Firstly, Bérubé is a proponent of pointy-headed Literary Theory who actually appears to love books, and literature. This has proved a massive challenge to me, my clothes still shredded and smoking from my escape from the Clutches of Theory, but I hope I'm man enough to not actually change any of my cherished beliefs and admit there might be something to it.

Secondly, he's an actual participant in what I don't really want to think of as being the front lines of the culture wars - entering into disputation with various luminaries I don't want to specify, because naming calls, you understand? (said with squinty eyes, like Kevin McNally in the wretched Pirates Of The Caribbean cash dairy infomercials), thus actually doing what hardly any folks dare do - stop rolling their eyes, roll up their sleeves and actually engage in debate/abuse/parcheesi.

And thirdly, lastly, and by no means leastly, as well as the Byzantine politics and back-lit lit crit, he write enormously touching accounts of his life as the proud parent of Jamie, a smashing sounding urchin who has Down's syndrome. Nice to see that his other offspring Nick gets the odd mention also.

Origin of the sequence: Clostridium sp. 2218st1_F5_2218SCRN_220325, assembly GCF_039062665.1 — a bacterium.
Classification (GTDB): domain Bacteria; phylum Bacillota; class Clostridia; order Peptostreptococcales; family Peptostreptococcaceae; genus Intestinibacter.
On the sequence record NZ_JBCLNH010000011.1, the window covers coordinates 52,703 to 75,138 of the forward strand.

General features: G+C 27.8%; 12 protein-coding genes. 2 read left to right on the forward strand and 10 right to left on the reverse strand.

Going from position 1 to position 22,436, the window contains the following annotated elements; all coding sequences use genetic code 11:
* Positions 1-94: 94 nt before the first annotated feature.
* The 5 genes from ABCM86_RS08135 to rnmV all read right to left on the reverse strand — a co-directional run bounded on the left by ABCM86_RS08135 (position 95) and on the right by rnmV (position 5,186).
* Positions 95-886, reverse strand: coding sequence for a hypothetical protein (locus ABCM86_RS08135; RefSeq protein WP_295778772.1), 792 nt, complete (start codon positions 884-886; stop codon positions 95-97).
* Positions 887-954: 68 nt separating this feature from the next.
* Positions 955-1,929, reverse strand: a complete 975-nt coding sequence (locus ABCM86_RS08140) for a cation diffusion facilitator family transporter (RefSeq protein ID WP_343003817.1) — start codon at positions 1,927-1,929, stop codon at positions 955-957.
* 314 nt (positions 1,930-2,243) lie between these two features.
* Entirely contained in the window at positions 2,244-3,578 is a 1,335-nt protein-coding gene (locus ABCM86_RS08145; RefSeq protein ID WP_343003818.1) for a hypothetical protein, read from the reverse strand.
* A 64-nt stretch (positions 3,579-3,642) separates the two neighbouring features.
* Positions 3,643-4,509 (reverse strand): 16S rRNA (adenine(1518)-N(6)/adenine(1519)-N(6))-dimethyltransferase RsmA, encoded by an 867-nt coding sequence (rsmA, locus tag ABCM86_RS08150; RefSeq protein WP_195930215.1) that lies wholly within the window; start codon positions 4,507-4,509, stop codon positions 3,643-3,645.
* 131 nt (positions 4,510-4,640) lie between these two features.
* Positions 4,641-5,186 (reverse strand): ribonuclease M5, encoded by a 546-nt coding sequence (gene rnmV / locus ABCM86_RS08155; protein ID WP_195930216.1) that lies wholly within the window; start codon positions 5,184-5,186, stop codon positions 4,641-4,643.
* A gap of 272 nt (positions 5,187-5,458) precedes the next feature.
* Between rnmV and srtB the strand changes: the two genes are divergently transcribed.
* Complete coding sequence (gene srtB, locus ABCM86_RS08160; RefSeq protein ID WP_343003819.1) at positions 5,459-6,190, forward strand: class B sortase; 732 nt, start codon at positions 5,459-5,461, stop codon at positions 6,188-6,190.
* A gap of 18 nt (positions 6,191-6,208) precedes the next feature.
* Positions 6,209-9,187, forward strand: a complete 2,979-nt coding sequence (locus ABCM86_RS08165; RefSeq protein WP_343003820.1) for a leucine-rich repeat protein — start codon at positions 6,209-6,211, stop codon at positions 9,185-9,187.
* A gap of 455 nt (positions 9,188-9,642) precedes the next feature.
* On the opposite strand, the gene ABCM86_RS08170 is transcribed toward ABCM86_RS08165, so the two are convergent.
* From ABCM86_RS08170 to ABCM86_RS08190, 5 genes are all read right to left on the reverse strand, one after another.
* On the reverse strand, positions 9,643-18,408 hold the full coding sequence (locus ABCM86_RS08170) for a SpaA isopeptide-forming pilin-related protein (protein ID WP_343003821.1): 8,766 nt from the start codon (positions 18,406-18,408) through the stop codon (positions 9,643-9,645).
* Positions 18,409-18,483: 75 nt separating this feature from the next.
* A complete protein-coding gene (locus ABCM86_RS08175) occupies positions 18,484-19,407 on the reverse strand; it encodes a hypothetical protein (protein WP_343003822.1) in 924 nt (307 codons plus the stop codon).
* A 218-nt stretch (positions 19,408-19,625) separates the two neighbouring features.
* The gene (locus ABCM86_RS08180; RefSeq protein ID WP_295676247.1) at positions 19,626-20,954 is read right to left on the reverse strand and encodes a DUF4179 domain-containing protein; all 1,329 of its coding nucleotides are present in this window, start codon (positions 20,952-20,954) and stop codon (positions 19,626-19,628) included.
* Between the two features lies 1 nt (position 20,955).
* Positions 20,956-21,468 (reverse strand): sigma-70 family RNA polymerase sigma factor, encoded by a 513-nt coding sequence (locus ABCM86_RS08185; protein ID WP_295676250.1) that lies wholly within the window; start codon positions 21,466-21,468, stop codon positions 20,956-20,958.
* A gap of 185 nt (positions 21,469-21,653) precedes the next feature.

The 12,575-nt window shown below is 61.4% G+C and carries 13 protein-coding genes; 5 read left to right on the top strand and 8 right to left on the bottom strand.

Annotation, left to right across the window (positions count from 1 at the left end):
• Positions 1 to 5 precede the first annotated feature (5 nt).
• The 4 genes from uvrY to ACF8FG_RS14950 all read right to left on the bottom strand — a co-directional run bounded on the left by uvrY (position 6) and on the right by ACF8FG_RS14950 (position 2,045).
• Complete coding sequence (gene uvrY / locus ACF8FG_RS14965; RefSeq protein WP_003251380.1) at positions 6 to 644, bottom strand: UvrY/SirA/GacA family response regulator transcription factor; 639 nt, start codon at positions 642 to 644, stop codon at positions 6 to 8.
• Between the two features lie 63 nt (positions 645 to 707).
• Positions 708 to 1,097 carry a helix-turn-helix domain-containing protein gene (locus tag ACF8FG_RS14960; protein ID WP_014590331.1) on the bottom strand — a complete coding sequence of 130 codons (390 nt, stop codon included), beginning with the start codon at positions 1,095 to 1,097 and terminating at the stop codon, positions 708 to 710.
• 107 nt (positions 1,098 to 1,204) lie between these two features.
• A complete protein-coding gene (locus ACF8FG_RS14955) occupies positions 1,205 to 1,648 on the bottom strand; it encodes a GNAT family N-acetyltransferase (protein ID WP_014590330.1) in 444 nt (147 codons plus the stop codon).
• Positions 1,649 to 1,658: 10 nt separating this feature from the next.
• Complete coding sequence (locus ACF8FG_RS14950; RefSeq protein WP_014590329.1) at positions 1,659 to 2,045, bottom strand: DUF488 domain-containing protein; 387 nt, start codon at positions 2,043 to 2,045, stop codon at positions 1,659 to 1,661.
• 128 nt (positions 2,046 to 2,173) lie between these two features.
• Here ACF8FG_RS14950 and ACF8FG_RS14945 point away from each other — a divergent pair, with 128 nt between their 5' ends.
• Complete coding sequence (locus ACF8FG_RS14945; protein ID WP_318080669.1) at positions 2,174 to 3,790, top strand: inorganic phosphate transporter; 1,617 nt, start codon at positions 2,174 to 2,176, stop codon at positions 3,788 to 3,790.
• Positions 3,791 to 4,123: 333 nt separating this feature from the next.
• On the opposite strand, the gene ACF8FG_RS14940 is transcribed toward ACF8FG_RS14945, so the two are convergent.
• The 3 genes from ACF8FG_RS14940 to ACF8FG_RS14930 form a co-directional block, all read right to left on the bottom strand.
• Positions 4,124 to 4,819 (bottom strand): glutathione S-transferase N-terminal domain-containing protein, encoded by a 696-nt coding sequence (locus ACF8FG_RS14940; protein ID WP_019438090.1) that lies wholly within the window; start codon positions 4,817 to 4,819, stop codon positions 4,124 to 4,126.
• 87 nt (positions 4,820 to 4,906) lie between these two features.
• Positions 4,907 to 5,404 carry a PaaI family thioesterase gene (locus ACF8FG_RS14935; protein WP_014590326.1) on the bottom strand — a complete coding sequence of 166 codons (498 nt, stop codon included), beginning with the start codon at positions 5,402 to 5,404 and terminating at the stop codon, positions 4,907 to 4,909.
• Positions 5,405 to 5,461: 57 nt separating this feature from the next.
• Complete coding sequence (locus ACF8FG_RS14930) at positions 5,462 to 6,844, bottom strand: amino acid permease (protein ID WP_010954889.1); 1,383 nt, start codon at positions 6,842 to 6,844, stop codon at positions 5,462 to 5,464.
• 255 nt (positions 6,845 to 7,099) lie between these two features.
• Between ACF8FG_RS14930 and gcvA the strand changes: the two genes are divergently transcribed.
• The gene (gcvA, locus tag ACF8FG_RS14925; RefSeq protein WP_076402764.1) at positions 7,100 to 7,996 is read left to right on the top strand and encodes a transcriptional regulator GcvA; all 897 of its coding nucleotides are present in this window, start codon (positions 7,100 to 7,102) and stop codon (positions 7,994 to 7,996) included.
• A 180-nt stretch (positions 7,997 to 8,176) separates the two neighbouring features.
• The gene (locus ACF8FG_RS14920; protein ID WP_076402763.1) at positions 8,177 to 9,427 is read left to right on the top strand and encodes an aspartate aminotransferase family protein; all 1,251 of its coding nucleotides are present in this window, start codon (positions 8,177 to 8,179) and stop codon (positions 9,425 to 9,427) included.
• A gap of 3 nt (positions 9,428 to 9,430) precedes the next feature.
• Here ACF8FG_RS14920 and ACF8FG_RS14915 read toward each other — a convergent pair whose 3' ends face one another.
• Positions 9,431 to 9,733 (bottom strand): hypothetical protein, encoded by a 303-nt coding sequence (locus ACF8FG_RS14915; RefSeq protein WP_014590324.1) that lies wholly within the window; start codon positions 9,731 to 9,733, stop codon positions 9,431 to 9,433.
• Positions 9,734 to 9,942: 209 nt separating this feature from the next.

The Jamie stuff has me piping my eyes and emitting strange sighs and I can't add anything evey remotely useful. The added piquancy, I guess, is that Bérubé is a fully-fledged Literary Theory Person, a species I'd given up all hopes of being inspired by. I speak from a veritable pedestal of ignorance: my grip on po-mo literary theory is akin to that of a pair of tin sugar tongs on the pelt of a galloping mammoth – it simply affords insufficient purchase for any useful purpose. His blog is the first thing I've read that made my check my headlong flight, if not actually retrace my steps or meekly submit my neck to the yoke again.

Anyway, kudos, au revoir and thanks to the Bérubatollah. The web's a duller (if faster) place without ye.

Does not suffice...

I can't be the only one viewing the brou, ha and other ha over Blood Diamond and the ice cartel's Chris Morris-esque self-parody and then pointing mutely at The Atlantic's 1982 article Have You Ever Tried To Sell A Diamond? Odd to think of diamonds as semi-precious stones completely unconnected to notions of love or devotion. Surely one of the greatest marketing successes since St Paul Inc.?

T'Atlantic has a roundup of their ice coverage here, which leads one to hop skip jump via Anil Dash and Cory Doctorow to the NY Post's alps-atop-alps horror-beyond-horror story on the amputee extras used in the movie being stiffed by Warner Bros. Sometimes I think this is what the internet is for.